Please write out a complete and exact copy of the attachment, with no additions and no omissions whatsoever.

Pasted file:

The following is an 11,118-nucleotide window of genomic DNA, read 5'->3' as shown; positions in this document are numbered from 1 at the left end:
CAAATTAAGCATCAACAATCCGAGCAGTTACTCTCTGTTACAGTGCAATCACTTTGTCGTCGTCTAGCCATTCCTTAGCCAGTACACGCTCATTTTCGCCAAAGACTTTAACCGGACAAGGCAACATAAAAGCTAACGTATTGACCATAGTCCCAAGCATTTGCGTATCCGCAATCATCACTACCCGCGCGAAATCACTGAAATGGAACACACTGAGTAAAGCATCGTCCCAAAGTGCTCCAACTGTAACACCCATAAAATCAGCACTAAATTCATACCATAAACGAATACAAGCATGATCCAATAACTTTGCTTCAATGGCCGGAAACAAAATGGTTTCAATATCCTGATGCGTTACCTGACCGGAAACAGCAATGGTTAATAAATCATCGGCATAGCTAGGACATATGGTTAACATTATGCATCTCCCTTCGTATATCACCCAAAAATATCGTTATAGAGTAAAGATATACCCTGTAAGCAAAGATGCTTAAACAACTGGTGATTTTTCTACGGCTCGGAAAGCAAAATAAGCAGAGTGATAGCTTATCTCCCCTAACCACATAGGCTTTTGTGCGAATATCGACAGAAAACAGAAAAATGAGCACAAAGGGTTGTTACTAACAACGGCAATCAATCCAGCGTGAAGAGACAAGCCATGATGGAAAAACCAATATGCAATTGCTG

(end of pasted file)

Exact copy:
The following is an 11,118-nucleotide window of genomic DNA, read 5'->3' as shown; positions in this document are numbered from 1 at the left end:
CAAATTAAGCATCAACAATCCGAGCAGTTACTCTCTGTTACAGTGCAATCACTTTGTCGTCGTCTAGCCATTCCTTAGCCAGTACACGCTCATTTTCGCCAAAGACTTTAACCGGACAAGGCAACATAAAAGCTAACGTATTGACCATAGTCCCAAGCATTTGCGTATCCGCAATCATCACTACCCGCGCGAAATCACTGAAATGGAACACACTGAGTAAAGCATCGTCCCAAAGTGCTCCAACTGTAACACCCATAAAATCAGCACTAAATTCATACCATAAACGAATACAAGCATGATCCAATAACTTTGCTTCAATGGCCGGAAACAAAATGGTTTCAATATCCTGATGCGTTACCTGACCGGAAACAGCAATGGTTAATAAATCATCGGCATAGCTAGGACATATGGTTAACATTATGCATCTCCCTTCGTATATCACCCAAAAATATCGTTATAGAGTAAAGATATACCCTGTAAGCAAAGATGCTTAAACAACTGGTGATTTTTCTACGGCTCGGAAAGCAAAATAAGCAGAGTGATAGCTTATCTCCCCTAACCACATAGGCTTTTGTGCGAATATCGACAGAAAACAGAAAAATGAGCACAAAGGGTTGTTACTAACAACGGCAATCAATCCAGCGTGAAGAGACAAGCCATGATGGAAAAACCAATATGCAATTGCTG